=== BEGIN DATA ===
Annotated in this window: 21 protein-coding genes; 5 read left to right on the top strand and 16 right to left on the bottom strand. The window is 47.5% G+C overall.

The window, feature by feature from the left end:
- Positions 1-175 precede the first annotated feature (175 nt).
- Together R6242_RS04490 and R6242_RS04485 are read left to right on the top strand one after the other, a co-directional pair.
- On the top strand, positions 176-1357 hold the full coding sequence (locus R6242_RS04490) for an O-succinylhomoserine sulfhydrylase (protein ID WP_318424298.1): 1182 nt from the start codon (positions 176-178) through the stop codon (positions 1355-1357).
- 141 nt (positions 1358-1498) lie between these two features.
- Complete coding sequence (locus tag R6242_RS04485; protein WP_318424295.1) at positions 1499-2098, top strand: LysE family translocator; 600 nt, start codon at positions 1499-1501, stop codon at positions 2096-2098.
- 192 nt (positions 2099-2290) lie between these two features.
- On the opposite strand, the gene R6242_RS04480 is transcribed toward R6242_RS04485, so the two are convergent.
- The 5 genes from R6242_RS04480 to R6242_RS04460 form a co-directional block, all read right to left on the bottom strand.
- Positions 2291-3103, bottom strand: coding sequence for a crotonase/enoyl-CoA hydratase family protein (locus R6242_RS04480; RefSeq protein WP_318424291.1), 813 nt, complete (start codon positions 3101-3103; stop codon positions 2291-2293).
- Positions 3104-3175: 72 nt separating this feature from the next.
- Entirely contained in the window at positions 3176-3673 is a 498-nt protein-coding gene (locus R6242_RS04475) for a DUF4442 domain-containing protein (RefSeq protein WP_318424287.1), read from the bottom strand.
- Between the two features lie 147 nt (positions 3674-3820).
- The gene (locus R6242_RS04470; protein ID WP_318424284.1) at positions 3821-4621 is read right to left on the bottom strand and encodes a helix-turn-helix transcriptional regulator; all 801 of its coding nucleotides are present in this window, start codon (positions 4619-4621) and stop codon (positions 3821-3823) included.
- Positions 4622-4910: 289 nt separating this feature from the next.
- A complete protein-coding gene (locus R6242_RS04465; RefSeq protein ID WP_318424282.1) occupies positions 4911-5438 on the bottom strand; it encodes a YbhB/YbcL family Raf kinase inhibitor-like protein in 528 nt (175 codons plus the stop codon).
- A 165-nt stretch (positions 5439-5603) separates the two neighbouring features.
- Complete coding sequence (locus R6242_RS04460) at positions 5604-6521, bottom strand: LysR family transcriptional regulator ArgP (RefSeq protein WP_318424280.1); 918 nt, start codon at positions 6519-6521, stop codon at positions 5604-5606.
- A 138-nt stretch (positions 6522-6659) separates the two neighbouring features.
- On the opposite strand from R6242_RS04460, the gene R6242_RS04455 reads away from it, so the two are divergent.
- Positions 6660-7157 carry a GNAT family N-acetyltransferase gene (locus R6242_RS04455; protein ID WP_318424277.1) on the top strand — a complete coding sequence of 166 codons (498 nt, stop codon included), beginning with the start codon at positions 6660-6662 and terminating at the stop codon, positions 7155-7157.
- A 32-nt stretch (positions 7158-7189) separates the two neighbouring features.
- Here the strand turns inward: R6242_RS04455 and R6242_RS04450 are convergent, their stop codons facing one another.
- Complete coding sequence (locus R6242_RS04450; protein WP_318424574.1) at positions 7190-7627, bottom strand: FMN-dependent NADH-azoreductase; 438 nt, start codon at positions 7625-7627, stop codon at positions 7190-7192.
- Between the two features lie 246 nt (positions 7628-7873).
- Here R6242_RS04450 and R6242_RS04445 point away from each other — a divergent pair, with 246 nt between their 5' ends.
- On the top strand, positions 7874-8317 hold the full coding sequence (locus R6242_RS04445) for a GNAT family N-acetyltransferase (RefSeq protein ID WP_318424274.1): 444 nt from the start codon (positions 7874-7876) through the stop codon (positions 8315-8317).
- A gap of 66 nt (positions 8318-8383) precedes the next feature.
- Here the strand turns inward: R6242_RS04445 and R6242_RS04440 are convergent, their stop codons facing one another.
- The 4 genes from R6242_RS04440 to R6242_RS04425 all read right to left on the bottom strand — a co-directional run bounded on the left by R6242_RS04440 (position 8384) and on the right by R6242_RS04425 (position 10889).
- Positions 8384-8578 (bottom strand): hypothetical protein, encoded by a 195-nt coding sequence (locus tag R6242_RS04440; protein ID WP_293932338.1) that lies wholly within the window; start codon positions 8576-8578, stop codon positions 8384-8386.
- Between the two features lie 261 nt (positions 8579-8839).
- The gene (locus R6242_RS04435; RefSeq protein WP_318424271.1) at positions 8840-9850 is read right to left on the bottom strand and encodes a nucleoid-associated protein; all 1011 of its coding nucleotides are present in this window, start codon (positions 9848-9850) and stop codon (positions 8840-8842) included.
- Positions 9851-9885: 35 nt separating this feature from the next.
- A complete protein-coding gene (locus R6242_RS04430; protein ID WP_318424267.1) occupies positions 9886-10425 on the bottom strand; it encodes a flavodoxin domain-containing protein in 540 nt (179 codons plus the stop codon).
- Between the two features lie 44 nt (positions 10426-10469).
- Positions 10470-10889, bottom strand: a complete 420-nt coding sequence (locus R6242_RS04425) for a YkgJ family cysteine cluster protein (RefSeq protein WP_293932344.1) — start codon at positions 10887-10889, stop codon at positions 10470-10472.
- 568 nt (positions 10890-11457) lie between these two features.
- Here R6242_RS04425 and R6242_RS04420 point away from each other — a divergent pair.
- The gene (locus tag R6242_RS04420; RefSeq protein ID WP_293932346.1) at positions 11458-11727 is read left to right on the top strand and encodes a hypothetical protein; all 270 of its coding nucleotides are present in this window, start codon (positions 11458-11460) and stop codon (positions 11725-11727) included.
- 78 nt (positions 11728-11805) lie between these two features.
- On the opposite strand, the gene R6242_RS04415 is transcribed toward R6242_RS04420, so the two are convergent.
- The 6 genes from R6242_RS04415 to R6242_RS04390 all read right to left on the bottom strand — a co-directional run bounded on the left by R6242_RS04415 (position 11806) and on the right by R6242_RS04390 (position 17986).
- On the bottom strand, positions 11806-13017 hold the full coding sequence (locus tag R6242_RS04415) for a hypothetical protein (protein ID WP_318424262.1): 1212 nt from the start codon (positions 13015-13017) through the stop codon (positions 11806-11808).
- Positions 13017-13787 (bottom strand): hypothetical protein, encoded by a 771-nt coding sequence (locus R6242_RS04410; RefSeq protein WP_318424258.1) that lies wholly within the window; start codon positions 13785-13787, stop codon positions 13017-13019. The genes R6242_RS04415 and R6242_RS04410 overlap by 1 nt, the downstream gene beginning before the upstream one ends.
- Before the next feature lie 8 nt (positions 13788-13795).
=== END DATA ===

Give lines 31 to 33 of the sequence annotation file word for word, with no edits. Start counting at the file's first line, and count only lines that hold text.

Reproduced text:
- The 4 genes from R6242_RS04440 to R6242_RS04425 all read right to left on the bottom strand — a co-directional run bounded on the left by R6242_RS04440 (position 8384) and on the right by R6242_RS04425 (position 10889).
- Positions 8384-8578 (bottom strand): hypothetical protein, encoded by a 195-nt coding sequence (locus tag R6242_RS04440; protein ID WP_293932338.1) that lies wholly within the window; start codon positions 8576-8578, stop codon positions 8384-8386.
- Between the two features lie 261 nt (positions 8579-8839).